A BILL OF GOODS

Bill Gross says Donald Trump won’t deliver on his populist promises

Obsession
2016
Obsession
2016

Donald Trump may have been elected on a populist wave, but the Janus Capital fund manager and bond whiz Bill Gross says the people who voted for him will likely experience buyer’s remorse.

In his latest investment outlook newsletter published Nov. 16, Gross announced that the “Trumpian Fox has entered the Populist Henhouse.”

While Gross proclaimed global populism “on the march” and the “wave of the future,” he squelched the idea that Trump’s impending tenure in the White House is a win for the populist agenda. He scoffed at the notion that Trump’s policies will be positive for job growth and said instead they will be “damaging” to the prospects of both jobless and low-wage American workers.

Far from making America “great again,” Gross said, “his policies of greater defense and infrastructure spending combined with lower corporate taxes to invigorate the private sector continue to favor capital versus labor, markets versus wages, and is a continuation of the status quo.”

“Not having voted for either establishment party’s candidate, I write in amazed, almost amused bewilderment at what American voters have done to themselves,” said Gross.

Gross explained that the tax reform Republicans have promised is based on the idea that American corporations are taxed at 35%, the highest corporate rate in the world. In actuality, he said, the average tax rate for the S&P 500’s 50 largest corporations is 24%—which makes them among the world’s most lightly taxed. Cutting taxes only benefits corporate profits at the expense of the workers companies employ, he said.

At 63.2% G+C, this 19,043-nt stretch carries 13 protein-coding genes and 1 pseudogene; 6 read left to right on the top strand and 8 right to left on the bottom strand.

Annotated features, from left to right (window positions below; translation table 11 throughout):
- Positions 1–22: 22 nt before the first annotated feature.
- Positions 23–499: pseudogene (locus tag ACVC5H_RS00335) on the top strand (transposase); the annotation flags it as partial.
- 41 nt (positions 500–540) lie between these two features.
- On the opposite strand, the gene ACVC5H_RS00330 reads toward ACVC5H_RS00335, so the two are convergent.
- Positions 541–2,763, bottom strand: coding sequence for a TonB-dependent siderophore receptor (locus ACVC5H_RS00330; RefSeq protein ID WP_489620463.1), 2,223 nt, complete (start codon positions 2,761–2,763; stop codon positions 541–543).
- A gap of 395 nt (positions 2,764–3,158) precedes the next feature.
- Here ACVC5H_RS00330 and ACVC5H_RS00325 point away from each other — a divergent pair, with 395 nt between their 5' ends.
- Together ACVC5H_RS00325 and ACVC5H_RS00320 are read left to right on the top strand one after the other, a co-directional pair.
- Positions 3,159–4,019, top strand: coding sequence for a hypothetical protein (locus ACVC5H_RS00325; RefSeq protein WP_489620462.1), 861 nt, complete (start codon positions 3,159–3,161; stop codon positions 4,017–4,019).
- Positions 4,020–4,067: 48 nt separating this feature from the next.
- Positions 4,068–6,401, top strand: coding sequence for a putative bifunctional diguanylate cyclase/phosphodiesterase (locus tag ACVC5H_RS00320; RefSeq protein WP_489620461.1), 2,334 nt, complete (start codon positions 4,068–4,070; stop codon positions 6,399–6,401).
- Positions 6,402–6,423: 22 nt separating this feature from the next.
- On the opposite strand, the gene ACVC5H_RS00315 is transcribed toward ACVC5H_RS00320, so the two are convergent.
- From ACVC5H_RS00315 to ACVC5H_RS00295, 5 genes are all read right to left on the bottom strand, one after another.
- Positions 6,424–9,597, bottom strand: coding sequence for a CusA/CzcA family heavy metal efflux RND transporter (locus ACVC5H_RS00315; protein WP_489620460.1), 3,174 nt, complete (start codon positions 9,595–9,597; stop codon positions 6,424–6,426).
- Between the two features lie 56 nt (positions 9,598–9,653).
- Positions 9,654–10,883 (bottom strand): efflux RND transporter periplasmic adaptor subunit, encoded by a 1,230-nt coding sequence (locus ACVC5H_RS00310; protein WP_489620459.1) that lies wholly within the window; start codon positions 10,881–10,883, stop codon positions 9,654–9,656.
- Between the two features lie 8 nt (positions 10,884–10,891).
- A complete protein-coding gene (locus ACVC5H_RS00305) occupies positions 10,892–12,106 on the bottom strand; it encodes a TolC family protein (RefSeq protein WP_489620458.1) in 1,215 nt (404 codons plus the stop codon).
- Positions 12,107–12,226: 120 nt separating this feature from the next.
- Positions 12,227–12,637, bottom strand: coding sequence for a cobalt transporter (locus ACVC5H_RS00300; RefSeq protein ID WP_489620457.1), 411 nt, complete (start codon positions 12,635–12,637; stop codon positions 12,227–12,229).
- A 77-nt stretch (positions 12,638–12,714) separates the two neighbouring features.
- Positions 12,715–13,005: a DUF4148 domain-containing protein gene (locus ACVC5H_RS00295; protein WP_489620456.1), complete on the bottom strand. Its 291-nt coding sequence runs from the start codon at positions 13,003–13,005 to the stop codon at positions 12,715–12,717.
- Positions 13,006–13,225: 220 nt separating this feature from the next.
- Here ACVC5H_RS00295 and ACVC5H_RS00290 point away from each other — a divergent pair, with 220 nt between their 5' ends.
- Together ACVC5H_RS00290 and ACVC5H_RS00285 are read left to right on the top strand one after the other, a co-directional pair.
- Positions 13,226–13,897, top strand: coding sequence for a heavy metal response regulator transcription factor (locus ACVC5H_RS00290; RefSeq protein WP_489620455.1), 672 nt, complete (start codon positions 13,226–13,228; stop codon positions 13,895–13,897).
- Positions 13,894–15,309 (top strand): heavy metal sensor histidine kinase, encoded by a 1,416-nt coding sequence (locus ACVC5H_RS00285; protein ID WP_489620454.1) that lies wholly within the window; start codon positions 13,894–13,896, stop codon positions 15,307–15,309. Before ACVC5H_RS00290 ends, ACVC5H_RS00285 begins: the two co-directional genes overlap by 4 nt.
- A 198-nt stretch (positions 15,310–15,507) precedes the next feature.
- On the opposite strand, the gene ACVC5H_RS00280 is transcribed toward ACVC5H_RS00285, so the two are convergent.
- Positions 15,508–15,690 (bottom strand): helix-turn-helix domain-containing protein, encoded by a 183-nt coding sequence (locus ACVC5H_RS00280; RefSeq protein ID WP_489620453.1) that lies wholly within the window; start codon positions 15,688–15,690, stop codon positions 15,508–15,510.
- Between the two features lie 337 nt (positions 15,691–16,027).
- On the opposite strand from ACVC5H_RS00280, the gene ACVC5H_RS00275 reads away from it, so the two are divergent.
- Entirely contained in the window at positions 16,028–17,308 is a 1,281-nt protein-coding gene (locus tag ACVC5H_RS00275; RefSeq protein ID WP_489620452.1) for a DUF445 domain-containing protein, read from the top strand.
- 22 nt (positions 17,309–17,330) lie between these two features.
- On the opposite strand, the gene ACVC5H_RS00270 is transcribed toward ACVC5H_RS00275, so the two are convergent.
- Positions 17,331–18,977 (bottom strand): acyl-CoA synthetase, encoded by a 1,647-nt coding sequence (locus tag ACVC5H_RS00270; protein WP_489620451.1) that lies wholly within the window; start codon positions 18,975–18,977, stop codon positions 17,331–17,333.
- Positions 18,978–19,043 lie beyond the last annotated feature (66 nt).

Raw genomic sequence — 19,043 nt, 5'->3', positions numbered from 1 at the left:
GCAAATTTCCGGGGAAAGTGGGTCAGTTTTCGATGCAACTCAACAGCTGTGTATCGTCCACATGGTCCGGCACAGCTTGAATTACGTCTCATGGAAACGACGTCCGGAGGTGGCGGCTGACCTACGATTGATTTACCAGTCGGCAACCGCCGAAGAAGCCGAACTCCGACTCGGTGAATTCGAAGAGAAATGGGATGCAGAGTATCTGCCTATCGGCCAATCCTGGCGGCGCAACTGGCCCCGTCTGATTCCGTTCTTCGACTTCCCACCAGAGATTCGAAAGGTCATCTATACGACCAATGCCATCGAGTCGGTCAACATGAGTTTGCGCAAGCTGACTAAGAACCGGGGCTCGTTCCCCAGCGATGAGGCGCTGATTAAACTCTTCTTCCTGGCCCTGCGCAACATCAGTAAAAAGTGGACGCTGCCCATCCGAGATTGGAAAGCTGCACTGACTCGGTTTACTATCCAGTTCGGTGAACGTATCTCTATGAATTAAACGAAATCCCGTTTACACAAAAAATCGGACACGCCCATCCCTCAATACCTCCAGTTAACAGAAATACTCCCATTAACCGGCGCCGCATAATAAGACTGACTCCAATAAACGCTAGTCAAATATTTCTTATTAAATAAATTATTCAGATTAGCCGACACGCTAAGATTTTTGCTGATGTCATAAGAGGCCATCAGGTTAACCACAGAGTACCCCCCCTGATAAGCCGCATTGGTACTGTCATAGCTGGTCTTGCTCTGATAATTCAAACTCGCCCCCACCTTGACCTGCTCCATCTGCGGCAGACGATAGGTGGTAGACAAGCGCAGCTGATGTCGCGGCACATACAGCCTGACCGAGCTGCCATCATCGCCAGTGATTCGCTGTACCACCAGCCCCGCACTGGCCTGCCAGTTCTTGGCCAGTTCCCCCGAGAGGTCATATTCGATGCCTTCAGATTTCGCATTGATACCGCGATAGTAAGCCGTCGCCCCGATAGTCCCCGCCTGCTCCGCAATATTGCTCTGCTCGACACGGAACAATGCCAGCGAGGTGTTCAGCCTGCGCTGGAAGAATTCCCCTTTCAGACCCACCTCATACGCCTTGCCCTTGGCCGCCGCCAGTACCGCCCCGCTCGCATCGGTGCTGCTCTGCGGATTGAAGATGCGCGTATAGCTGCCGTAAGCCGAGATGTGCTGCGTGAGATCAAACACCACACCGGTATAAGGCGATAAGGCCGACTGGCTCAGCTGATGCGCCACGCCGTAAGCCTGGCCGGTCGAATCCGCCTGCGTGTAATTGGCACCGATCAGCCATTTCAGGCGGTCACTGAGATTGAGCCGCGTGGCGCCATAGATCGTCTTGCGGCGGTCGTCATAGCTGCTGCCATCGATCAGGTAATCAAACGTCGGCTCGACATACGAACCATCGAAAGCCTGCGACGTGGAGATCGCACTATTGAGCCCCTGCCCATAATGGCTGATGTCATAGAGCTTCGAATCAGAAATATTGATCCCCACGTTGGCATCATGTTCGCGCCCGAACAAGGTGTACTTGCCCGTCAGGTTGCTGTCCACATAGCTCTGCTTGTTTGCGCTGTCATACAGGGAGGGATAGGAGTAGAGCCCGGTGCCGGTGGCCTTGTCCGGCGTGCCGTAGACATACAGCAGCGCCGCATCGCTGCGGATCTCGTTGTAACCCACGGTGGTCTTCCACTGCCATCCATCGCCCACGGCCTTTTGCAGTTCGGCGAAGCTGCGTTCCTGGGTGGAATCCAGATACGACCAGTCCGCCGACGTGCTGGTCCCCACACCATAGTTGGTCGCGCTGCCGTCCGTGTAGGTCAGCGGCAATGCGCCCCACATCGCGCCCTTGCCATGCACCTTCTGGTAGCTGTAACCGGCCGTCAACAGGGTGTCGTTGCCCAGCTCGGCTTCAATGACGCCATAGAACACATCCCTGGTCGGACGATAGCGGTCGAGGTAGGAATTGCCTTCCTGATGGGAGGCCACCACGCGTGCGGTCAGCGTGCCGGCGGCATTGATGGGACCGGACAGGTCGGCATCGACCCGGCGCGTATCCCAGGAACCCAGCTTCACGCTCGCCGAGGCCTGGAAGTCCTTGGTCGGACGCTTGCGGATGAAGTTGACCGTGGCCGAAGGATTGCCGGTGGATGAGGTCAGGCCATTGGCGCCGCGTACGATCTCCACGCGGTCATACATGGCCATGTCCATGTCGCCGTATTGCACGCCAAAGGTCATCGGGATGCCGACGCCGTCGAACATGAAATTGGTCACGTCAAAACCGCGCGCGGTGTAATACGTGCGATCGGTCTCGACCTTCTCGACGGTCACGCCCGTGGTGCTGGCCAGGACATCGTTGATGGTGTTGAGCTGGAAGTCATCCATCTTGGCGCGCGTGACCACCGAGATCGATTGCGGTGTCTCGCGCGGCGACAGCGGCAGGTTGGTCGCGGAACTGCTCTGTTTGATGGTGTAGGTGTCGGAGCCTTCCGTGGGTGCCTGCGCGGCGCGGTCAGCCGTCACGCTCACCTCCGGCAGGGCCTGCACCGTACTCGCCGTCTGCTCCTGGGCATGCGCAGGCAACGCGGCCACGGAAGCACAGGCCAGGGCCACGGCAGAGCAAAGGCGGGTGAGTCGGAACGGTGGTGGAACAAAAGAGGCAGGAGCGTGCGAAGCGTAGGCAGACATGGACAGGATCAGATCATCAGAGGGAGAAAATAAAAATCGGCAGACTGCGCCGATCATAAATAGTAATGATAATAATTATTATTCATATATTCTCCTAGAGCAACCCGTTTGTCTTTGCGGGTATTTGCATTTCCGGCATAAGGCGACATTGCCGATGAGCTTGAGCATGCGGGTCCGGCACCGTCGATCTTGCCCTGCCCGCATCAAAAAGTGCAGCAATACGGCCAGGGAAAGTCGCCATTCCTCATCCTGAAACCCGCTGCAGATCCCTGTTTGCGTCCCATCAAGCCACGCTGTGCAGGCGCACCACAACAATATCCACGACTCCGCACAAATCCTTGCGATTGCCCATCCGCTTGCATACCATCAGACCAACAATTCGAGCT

He also suggested that a tax holiday for US corporations—the repatriation of foreign profits with little tax penalty—would not encourage companies to ramp up investment in the American economy. “The last time such a ‘pardon’ was put into law in 2004, no noticeable pickup in investment took place,” he said. “Of the $362 billion that earned a ‘tax holiday’, most went to dividends, corporate bonuses, and stock buybacks.”

But Clinton’s policies probably wouldn’t have done much better, he says: “Both the Clinton Democrats and almost all Republicans represent the corporate status quo that favors markets versus wages; Wall Street versus Main Street,” he wrote.

Instead, Gross favors solutions such as a “Keynsian/FDR job corps or a Kennedyesque AmeriCorps” that would put Americans to work, while soothing populist sentiments at the same time.

“Global populism is the wave of the future, but it has taken a wrong turn in America,” said Gross. “There is no new Trump bull market in the offing. Be satisfied with 3-5% globally diversified returns. The Wall Street, finance-led hegemon is fading. The Populist sunrise has barely broken the horizon.”

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